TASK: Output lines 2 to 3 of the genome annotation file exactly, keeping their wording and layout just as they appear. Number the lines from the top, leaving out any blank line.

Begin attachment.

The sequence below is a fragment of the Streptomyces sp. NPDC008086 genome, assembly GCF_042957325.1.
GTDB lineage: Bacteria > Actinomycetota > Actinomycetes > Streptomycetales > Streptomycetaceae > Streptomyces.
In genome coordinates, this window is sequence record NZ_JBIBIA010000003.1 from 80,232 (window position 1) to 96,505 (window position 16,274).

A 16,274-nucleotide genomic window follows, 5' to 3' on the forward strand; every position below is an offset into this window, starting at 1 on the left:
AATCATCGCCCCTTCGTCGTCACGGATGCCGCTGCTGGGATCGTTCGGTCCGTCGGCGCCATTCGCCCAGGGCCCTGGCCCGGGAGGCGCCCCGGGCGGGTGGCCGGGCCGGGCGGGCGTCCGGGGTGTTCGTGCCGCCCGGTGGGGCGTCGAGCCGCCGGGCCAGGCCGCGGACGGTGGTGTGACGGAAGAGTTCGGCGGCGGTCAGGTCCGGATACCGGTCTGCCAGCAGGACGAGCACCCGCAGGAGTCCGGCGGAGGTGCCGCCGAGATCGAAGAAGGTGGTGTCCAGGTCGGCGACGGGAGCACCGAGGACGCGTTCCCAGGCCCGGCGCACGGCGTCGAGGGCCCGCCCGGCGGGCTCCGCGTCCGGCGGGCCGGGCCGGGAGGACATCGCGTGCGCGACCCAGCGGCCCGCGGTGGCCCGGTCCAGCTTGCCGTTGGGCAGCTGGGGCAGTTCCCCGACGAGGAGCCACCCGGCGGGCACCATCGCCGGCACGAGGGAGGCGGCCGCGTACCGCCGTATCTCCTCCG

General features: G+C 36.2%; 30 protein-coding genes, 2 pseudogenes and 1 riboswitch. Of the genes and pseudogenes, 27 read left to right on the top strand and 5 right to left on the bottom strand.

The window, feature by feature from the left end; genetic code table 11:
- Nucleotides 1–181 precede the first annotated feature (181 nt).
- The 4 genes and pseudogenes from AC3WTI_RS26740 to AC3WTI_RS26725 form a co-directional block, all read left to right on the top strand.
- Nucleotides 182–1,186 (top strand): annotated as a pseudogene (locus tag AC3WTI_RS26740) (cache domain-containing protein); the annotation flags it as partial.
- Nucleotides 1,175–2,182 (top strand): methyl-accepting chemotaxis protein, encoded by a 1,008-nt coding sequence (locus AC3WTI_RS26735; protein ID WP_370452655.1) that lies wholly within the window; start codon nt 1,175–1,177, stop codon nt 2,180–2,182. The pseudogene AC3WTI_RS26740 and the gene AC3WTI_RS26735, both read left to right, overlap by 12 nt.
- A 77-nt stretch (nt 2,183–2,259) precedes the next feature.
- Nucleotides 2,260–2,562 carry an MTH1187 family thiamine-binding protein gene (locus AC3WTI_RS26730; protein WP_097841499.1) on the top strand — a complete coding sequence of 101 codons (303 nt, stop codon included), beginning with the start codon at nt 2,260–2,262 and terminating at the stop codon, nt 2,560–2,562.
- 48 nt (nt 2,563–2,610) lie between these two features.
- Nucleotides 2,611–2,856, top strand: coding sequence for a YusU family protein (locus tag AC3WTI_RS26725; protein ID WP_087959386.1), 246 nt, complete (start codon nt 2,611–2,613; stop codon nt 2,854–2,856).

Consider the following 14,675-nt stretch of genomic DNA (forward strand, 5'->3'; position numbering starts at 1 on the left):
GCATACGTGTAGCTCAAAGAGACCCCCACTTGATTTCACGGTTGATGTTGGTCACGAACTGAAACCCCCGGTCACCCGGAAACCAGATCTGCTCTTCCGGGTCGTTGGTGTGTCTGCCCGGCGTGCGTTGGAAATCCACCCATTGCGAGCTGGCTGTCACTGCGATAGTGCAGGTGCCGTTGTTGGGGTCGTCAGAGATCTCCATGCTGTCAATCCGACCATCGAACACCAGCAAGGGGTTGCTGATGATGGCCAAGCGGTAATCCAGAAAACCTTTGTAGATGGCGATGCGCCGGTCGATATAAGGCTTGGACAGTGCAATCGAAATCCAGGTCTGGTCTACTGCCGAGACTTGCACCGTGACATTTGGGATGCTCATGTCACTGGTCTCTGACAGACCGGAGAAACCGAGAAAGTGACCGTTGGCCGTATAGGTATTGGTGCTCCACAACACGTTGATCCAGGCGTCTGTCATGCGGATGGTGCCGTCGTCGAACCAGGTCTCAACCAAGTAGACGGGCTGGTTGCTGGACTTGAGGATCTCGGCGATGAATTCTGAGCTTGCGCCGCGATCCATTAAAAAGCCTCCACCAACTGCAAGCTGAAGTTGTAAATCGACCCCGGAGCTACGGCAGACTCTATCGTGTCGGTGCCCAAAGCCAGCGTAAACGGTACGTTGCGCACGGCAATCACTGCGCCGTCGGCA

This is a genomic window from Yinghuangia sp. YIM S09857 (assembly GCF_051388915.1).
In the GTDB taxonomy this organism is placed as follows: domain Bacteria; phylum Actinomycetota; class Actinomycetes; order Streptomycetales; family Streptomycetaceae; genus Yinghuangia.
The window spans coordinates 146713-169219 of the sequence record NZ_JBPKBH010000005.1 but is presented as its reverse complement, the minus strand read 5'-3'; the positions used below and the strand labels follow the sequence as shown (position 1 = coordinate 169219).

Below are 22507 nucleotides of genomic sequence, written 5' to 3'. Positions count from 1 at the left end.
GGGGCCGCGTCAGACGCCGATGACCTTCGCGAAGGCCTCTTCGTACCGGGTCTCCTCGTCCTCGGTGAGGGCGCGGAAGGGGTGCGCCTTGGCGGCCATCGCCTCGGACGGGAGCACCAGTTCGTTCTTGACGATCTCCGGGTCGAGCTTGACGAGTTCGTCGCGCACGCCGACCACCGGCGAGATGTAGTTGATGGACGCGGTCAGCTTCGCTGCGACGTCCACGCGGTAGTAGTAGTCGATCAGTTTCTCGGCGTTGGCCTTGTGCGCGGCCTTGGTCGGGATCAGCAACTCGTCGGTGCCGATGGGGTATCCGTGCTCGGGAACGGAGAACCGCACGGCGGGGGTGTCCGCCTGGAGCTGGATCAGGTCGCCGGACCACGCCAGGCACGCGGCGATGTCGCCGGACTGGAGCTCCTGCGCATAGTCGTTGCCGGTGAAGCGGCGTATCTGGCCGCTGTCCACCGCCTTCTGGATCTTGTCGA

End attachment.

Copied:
GTDB lineage: Bacteria > Actinomycetota > Actinomycetes > Streptomycetales > Streptomycetaceae > Streptomyces.
In genome coordinates, this window is sequence record NZ_JBIBIA010000003.1 from 80,232 (window position 1) to 96,505 (window position 16,274).